‘I wrote SOS on an impulse. I had an idea – absurd, no doubt, that they would not let me speak to you – the rest of them, I mean. I don’t know what it was I meant to ask you to do. I don’t know now.’
‘Never mind,’ said Mortimer. ‘I shall do it.’
‘What can you do?’
Mortimer smiled a little.
‘I can think.’
She looked at him doubtfully.
‘Yes,’ said Mortimer, ‘a lot can be done that way, more than you would ever believe. Tell me, was there any chance word or phrase that attracted your attention just before the meal last evening?’
Magdalen frowned. ‘I don’t think so,’ she said. ‘At least I heard Father say something to Mother about Charlotte being the living image of her, and he laughed in a very queer way, but – there’s nothing odd in that, is there?’
‘No,’ said Mortimer slowly, ‘except that Charlotte is not like your mother.’
He remained lost in thought for a minute or two, then looked up to find Magdalen watching him uncertainly.
‘Go home, child,’ he said, ‘and don’t worry; leave it in my hands.’
She went obediently up the path towards the cottage. Mortimer strolled on a little further, then threw himself down on the green turf. He closed his eyes, detached himself from conscious thought or effort, and let a series of pictures flit at will across his mind.
Johnnie! He always came back to Johnnie. Johnnie, completely innocent, utterly free from all the network of suspicion and intrigue, but nevertheless the pivot round which everything turned. He remembered the crash of Mrs Dinsmead’s cup on her saucer at breakfast that morning. What had caused her agitation? A chance reference on his part to the lad’s fondness for chemicals? At the moment he had not been conscious of Mr Dinsmead, but he saw him now clearly, as he sat, his teacup poised half way to his lips.
That took him back to Charlotte, as he had seen her when the door opened last night. She had sat staring at him over the rim of her teacup. And swiftly on that followed another memory. Mr Dinsmead emptying teacups one after the other, and saying ‘this tea is cold’.
He remembered the steam that went up. Surely the tea had not been so very cold after all?
Something began to stir in his brain. A memory of something read not so very long ago, within a month perhaps. Some account of a whole family poisoned by a lad’s carelessness. A packet of arsenic left in the larder had all dripped through on the bread below. He had read it in the paper. Probably Mr Dinsmead had read it too.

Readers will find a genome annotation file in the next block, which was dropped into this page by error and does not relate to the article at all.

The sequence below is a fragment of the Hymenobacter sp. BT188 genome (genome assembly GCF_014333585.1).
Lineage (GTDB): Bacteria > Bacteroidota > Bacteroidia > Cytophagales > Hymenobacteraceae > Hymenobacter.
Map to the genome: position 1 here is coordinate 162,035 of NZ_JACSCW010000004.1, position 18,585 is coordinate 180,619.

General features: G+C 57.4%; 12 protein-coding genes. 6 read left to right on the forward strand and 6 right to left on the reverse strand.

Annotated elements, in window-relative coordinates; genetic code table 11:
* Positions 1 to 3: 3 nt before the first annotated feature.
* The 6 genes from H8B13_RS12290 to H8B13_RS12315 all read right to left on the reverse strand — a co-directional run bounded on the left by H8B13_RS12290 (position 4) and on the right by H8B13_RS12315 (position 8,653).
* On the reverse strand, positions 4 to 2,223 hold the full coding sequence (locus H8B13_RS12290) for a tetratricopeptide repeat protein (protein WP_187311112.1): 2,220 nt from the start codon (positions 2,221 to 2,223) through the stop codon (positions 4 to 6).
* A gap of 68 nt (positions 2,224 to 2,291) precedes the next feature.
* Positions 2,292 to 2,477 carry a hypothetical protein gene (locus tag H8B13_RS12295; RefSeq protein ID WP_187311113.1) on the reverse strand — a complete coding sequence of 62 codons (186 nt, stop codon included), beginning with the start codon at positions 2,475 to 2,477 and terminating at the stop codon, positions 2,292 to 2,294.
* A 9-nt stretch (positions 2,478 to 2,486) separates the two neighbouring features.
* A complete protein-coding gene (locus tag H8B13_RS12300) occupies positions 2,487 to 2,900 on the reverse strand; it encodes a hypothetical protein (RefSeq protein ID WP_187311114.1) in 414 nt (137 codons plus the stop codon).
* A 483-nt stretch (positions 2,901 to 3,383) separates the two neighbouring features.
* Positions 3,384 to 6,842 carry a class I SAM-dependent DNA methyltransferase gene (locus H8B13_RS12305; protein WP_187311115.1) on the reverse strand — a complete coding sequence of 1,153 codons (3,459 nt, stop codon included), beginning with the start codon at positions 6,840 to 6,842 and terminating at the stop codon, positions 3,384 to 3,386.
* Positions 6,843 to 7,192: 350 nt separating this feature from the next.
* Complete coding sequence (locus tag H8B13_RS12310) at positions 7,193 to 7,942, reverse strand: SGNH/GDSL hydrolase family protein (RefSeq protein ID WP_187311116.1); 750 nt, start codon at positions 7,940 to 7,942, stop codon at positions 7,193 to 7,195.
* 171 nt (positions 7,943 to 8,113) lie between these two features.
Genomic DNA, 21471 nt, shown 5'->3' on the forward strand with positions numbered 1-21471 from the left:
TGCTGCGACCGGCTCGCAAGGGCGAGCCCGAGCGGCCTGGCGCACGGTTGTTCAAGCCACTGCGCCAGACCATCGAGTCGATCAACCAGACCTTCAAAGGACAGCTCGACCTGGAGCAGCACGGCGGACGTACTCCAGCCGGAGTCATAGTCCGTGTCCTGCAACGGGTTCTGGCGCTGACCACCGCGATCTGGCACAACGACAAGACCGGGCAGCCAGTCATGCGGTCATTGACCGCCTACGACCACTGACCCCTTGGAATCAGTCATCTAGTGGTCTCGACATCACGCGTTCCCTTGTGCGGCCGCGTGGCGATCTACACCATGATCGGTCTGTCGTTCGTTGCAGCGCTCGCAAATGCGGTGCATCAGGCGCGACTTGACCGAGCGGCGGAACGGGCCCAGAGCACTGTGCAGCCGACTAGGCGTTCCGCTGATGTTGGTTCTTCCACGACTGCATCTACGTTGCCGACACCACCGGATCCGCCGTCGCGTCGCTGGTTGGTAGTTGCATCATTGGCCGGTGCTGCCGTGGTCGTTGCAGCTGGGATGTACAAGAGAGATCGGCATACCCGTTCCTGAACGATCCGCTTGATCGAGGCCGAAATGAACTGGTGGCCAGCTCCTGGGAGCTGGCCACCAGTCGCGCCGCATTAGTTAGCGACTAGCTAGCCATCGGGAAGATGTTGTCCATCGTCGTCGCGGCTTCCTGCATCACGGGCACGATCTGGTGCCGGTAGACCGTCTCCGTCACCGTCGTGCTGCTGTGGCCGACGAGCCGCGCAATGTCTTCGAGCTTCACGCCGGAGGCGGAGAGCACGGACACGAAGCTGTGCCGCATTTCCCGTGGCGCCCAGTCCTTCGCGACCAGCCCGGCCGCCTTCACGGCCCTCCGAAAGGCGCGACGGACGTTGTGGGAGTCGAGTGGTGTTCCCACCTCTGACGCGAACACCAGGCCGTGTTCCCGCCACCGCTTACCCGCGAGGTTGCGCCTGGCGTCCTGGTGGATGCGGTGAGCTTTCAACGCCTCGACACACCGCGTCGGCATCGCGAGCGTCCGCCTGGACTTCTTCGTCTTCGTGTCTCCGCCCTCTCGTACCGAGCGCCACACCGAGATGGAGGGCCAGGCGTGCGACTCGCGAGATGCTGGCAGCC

Things began to grow clearer . . .
Half an hour later, Mortimer Cleveland rose briskly to his feet.
It was evening once more in the cottage. The eggs were poached tonight and there was a tin of brawn. Presently Mrs Dinsmead came in from the kitchen bearing the big teapot. The family took their places round the table.
‘A contrast to last night’s weather,’ said Mrs Dinsmead, glancing towards the window.
‘Yes,’ said Mr Dinsmead, ‘it’s so still tonight that you could hear a pin drop. Now then, Mother, pour out, will you?’
Mrs Dinsmead filled the cups and handed them round the table. Then, as she put the teapot down, she gave a sudden little cry and pressed her hand to her heart. Mr Dinsmead swung round his chair, following the direction of her terrified eyes. Mortimer Cleveland was standing in the doorway.
He came forward. His manner was pleasant and apologetic.
‘I’m afraid I startled you,’ he said. ‘I had to come back for something.’
‘Back for something,’ cried Mr Dinsmead. His face was purple, his veins swelling. ‘Back for what, I should like to know?’
‘Some tea,’ said Mortimer.
With a swift gesture he took something from his pocket, and, taking up one of the teacups from the table, emptied some of its contents into a little test-tube he held in his left hand.
‘What – what are you doing?’ gasped Mr Dinsmead. His face had gone chalky-white, the purple dying out as if by magic. Mrs Dinsmead gave a thin, high, frightened cry.
‘You read the papers, I think, Mr Dinsmead? I am sure you do. Sometimes one reads accounts of a whole family being poisoned, some of them recover, some do not. In this case, one would not. The first explanation would be the tinned brawn you were eating, but supposing the doctor to be a suspicious man, not easily taken in by the tinned food theory? There is a packet of arsenic in your larder. On the shelf below it is a packet of tea. There is a convenient hole in the top shelf, what more natural to suppose then that the arsenic found its way into the tea by accident? Your son Johnnie might be blamed for carelessness, nothing more.’
‘I – I don’t know what you mean,’ gasped Dinsmead.
‘I think you do,’ Mortimer took up a second teacup and filled a second testtube. He fixed a red label to one and a blue label to the other.
‘The red-labelled one,’ he said, ‘contains tea from your daughter Charlotte’s cup, the other from your daughter Magdalen’s. I am prepared to swear that in the first I shall find four or five times the amount of arsenic than in the latter.’
‘You are mad,’ said Dinsmead.
‘Oh! dear me, no. I am nothing of the kind. You told me today, Mr Dinsmead, that Magdalen is your daughter. Charlotte was the child you adopted, the child who was so like her mother that when I held a miniature of that mother in my hand today I mistook it for one of Charlotte herself. Your own daughter was to inherit the fortune, and since it might be impossible to keep your supposed daughter Charlotte out of sight, and someone who knew the mother might have realized the truth of the resemblance, you decided on, well – a pinch of white arsenic at the bottom of a teacup.’
Mrs Dinsmead gave a sudden high cackle, rocking herself to and fro in violent hysterics.
‘Tea,’ she squeaked, ‘that’s what he said, tea, not lemonade.’
‘Hold your tongue, can’t you?’ roared her husband wrathfully.
Mortimer saw Charlotte looking at him, wide-eyed, wondering, across the table. Then he felt a hand on his arm, and Magdalen dragged him out of earshot.
‘Those,’ she pointed at the phials – ‘Daddy. You won’t -‘
Mortimer laid his hand on her shoulder. ‘My child,’ he said, ‘you don’t believe in the past. I do. I believe in the atmosphere of this house. If he had not come to it, perhaps – I say perhaps – your father might not have conceived the plan he did. I keep these two test-tubes to safeguard Charlotte now and in the future. Apart from that, I shall do nothing, in gratitude, if you will, to that hand that wrote SOS.’